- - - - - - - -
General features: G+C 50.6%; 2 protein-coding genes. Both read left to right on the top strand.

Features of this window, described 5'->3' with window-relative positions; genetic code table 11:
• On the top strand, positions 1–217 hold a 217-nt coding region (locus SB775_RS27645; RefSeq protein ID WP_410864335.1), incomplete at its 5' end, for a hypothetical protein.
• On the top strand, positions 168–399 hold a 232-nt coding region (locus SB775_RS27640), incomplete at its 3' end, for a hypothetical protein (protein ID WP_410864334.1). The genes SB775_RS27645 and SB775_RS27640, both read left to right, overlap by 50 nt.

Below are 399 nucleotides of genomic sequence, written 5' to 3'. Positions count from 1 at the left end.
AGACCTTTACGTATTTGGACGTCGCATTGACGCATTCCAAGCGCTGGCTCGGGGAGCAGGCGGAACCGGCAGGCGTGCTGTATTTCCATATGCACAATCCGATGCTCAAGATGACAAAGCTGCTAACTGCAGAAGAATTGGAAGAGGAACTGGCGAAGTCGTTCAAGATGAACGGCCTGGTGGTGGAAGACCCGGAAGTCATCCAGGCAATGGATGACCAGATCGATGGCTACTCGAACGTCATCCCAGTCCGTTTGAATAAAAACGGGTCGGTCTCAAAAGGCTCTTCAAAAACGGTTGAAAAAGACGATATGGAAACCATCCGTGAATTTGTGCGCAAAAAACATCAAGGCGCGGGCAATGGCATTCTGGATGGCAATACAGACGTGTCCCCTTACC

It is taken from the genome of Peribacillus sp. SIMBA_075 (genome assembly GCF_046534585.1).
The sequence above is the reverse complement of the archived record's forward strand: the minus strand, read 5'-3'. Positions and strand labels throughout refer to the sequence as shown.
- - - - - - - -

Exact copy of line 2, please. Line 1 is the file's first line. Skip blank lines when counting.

Features of this window, described 5'->3' with window-relative positions; genetic code table 11: